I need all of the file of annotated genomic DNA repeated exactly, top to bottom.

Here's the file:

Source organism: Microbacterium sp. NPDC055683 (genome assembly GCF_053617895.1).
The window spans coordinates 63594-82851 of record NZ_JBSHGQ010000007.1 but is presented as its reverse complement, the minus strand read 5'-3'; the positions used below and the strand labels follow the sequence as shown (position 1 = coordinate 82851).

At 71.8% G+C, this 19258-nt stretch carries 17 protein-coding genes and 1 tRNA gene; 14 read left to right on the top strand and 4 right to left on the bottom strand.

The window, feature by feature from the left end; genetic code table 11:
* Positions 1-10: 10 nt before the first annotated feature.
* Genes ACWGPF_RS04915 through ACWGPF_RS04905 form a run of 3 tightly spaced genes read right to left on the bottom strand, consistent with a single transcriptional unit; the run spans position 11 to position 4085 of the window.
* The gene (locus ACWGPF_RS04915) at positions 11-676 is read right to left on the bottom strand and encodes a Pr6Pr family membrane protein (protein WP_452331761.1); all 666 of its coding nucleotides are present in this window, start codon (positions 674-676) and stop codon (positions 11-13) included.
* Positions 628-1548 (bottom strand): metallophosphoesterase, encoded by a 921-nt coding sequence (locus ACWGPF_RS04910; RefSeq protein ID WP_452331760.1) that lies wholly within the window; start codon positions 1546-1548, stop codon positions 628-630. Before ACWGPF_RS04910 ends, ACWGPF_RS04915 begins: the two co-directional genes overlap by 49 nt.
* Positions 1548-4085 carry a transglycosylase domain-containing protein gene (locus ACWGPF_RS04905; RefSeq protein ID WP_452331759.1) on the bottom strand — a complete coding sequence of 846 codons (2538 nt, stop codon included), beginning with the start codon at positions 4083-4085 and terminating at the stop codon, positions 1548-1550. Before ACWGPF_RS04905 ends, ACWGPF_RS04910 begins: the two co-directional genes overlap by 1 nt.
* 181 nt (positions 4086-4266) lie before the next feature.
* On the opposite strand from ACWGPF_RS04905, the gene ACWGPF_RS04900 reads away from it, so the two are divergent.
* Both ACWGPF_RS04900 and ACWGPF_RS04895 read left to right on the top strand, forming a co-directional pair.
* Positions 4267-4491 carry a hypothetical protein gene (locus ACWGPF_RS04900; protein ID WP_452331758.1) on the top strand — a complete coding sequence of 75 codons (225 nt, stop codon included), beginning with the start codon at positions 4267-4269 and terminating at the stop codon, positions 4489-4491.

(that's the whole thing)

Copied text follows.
Source organism: Microbacterium sp. NPDC055683 (genome assembly GCF_053617895.1).
The window spans coordinates 63594-82851 of record NZ_JBSHGQ010000007.1 but is presented as its reverse complement, the minus strand read 5'-3'; the positions used below and the strand labels follow the sequence as shown (position 1 = coordinate 82851).

At 71.8% G+C, this 19258-nt stretch carries 17 protein-coding genes and 1 tRNA gene; 14 read left to right on the top strand and 4 right to left on the bottom strand.

The window, feature by feature from the left end; genetic code table 11:
* Positions 1-10: 10 nt before the first annotated feature.
* Genes ACWGPF_RS04915 through ACWGPF_RS04905 form a run of 3 tightly spaced genes read right to left on the bottom strand, consistent with a single transcriptional unit; the run spans position 11 to position 4085 of the window.
* The gene (locus ACWGPF_RS04915) at positions 11-676 is read right to left on the bottom strand and encodes a Pr6Pr family membrane protein (protein WP_452331761.1); all 666 of its coding nucleotides are present in this window, start codon (positions 674-676) and stop codon (positions 11-13) included.
* Positions 628-1548 (bottom strand): metallophosphoesterase, encoded by a 921-nt coding sequence (locus ACWGPF_RS04910; RefSeq protein ID WP_452331760.1) that lies wholly within the window; start codon positions 1546-1548, stop codon positions 628-630. Before ACWGPF_RS04910 ends, ACWGPF_RS04915 begins: the two co-directional genes overlap by 49 nt.
* Positions 1548-4085 carry a transglycosylase domain-containing protein gene (locus ACWGPF_RS04905; RefSeq protein ID WP_452331759.1) on the bottom strand — a complete coding sequence of 846 codons (2538 nt, stop codon included), beginning with the start codon at positions 4083-4085 and terminating at the stop codon, positions 1548-1550. Before ACWGPF_RS04905 ends, ACWGPF_RS04910 begins: the two co-directional genes overlap by 1 nt.
* 181 nt (positions 4086-4266) lie before the next feature.
* On the opposite strand from ACWGPF_RS04905, the gene ACWGPF_RS04900 reads away from it, so the two are divergent.
* Both ACWGPF_RS04900 and ACWGPF_RS04895 read left to right on the top strand, forming a co-directional pair.
* Positions 4267-4491 carry a hypothetical protein gene (locus ACWGPF_RS04900; protein ID WP_452331758.1) on the top strand — a complete coding sequence of 75 codons (225 nt, stop codon included), beginning with the start codon at positions 4267-4269 and terminating at the stop codon, positions 4489-4491.